Okay, so no meal will turn you into Michael Jordan. But when you’re counting on food to fuel you through a grueling soccer game, swim meet or triathlon, good nutrition is crucial. Without proper nourishment, you could get fatigued before your time and have trouble focusing. The good news is that you don’t need to blow your cash on fancy sports bars or shakes—you’ll probably find everything you need in your own kitchen.
First of all, Atkins is not for athletes. Your body needs carbohydrates to convert to glycogen, a form of sugar that your muscles store for energy. And according to Colorado State University Extension, the amount of glycogen you have dictates how long you last on the field, track or court. Most of the time, strive to get 45 to 65 percent of your calories from carbs. If you’re an endurance athlete—meaning you sustain heavy activity for 90 minutes or longer—you may benefit from eating extra carbs for a couple of days before major events. This is called carb loading, and some athletes get up to 70 percent of their calories from carbohydrates during these times. Just don’t carb load all the time, or you won’t get a balanced diet.
For maximum nutrition, choose carbs from fruits, veggies, beans and healthy whole grains like brown rice and whole-rye bread. During your event, you get a free pass to snack on honey, white bread and other easily digested carbs for pure energy.
Now let’s take a look at protein. You need the stuff for muscle building and repair, so protein requirements are somewhat higher for athletes. However, there’s no need to splurge on protein supplements, which probably contain more protein than you need, anyhow. Look to lean protein sources like egg whites, organic tofu and salmon to get your fill. According to WebMD, athletes need up to 1.7 grams of protein per kilogram of body weight (a kilo is 2.2 pounds); so at 145 pounds, serious athletes are good on 112 grams of protein per day. Don’t consume more than this though, or you’ll stress out your kidneys.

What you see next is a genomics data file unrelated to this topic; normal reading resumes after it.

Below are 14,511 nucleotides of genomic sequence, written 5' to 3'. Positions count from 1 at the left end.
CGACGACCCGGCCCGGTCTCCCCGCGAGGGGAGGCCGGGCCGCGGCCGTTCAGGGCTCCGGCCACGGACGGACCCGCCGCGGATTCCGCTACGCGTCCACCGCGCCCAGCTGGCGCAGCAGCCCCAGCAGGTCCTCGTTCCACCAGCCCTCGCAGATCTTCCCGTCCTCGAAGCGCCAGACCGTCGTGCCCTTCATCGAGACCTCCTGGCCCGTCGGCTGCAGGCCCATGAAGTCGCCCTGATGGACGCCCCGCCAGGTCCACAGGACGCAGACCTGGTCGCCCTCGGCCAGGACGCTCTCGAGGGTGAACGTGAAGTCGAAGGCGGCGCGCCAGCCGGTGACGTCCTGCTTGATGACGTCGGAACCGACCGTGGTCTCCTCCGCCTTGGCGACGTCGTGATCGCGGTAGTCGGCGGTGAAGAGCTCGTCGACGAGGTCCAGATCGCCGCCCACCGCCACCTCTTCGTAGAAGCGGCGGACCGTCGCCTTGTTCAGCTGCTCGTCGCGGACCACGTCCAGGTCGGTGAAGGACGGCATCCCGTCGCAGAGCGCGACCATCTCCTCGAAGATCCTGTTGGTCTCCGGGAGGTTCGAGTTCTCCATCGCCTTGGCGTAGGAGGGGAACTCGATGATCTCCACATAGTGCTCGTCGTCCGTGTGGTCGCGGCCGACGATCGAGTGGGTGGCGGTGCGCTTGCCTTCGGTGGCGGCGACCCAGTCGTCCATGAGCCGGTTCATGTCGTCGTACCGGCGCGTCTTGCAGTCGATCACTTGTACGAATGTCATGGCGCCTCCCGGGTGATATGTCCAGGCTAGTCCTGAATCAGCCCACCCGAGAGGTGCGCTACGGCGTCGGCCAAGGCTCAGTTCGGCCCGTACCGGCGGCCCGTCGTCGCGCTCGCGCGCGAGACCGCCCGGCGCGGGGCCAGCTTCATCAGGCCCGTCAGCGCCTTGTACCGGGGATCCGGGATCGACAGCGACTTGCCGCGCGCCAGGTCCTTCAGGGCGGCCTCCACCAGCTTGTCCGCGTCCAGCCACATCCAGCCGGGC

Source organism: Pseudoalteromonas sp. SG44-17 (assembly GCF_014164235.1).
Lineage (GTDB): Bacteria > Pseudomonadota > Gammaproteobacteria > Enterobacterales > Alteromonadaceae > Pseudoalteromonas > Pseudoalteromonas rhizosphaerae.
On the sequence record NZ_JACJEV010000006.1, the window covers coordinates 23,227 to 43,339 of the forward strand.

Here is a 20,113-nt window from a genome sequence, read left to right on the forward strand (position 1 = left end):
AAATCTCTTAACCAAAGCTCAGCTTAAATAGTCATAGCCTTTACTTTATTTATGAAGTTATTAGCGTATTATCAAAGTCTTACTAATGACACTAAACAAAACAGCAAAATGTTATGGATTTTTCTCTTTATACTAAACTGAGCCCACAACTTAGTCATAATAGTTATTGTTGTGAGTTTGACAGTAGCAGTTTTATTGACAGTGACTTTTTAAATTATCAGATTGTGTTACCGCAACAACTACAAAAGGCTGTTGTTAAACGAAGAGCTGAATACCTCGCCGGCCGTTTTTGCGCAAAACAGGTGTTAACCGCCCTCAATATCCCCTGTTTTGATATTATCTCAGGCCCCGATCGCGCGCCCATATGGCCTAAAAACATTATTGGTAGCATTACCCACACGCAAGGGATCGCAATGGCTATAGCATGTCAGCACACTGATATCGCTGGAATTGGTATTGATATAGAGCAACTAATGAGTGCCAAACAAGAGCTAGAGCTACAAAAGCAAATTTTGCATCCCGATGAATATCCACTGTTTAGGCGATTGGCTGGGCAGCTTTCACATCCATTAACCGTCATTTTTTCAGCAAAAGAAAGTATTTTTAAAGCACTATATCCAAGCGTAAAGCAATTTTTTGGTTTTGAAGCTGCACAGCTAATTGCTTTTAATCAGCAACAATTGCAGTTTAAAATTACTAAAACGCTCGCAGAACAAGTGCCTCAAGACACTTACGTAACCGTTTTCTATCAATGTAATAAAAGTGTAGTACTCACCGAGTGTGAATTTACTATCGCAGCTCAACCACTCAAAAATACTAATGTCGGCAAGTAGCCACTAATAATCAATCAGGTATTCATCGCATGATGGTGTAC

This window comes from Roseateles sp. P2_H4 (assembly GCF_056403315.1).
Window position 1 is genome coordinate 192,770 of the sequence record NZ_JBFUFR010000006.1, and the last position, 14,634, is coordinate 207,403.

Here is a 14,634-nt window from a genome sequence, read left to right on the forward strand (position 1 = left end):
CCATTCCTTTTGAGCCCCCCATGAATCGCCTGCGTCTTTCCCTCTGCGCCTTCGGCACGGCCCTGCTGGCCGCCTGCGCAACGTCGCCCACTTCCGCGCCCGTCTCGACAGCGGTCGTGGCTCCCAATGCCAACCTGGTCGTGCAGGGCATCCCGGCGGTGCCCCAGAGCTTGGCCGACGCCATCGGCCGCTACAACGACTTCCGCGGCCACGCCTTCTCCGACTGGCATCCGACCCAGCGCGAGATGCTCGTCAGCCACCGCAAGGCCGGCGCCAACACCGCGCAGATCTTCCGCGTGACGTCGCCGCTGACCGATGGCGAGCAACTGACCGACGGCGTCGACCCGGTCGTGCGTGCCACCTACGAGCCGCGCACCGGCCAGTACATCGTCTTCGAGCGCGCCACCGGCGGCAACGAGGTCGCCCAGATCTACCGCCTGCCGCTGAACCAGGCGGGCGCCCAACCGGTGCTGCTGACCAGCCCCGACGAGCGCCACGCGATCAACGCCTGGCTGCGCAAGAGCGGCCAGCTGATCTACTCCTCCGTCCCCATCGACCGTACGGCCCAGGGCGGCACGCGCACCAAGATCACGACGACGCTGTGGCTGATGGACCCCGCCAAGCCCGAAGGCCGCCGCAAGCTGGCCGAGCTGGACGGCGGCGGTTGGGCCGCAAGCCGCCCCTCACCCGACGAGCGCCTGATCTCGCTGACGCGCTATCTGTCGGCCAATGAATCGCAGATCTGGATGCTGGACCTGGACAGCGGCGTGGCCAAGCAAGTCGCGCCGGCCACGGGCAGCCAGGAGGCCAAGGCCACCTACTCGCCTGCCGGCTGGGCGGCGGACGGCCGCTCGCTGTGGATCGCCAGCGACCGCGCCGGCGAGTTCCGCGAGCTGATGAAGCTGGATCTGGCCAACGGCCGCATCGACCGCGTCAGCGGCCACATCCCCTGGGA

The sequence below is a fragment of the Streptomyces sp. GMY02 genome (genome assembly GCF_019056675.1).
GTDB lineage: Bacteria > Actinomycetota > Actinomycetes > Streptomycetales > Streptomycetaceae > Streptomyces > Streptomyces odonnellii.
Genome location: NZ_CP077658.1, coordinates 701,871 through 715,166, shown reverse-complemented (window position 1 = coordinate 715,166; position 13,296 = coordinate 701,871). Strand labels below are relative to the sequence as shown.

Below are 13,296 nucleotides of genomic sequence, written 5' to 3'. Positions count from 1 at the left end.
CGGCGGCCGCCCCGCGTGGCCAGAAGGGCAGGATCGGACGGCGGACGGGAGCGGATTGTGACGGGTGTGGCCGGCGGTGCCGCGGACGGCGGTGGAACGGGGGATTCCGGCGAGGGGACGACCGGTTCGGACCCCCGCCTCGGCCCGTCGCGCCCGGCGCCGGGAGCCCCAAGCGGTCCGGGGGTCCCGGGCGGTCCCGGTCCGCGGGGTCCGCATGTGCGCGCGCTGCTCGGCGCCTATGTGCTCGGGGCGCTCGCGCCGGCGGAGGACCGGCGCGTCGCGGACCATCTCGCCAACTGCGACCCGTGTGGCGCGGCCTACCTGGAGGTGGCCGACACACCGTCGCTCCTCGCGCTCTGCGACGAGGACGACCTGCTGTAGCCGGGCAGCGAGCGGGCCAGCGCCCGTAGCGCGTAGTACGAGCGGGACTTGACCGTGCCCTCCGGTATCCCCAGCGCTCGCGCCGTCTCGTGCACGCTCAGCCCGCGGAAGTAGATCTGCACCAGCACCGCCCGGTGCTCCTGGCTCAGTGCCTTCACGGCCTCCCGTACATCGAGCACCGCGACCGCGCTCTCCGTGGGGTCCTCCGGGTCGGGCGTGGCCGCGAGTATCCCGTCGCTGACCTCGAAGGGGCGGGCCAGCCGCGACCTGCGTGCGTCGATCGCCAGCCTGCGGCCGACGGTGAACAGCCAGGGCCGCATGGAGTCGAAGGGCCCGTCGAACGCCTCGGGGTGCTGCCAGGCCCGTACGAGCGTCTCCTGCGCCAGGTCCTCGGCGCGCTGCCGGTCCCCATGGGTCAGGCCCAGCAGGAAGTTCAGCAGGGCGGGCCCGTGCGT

The most important nutrient of all for athletes is plain old H20. Without enough water, you’ll lose energy and focus fast. CSU Extension recommends drinking plenty of fluids the day before the big game, then drinking 2 to 3 cups of water with your pre-event meal. Have another 2 cups of water two hours prior to the event, and then another 2 cups 30 minutes before kickoff. You’re not done drinking yet—during your performance, down half a cup of cold liquid every 15 minutes or so; you absorb cold fluids more quickly than warm ones. While water is the drink of choice in most cases, you may need to replace lost electrolytes if you exercise longer than 90 minutes. This is where sports drinks come in—or, you can just eat a salty snack or prepare some highly diluted saltwater.
When your mom told you not to eat a big meal before swimming, she was right. Plan a balanced meal several hours before game time, and then eat some carbs and protein after the event to replenish lost stores. Got it? Now get to practice, already!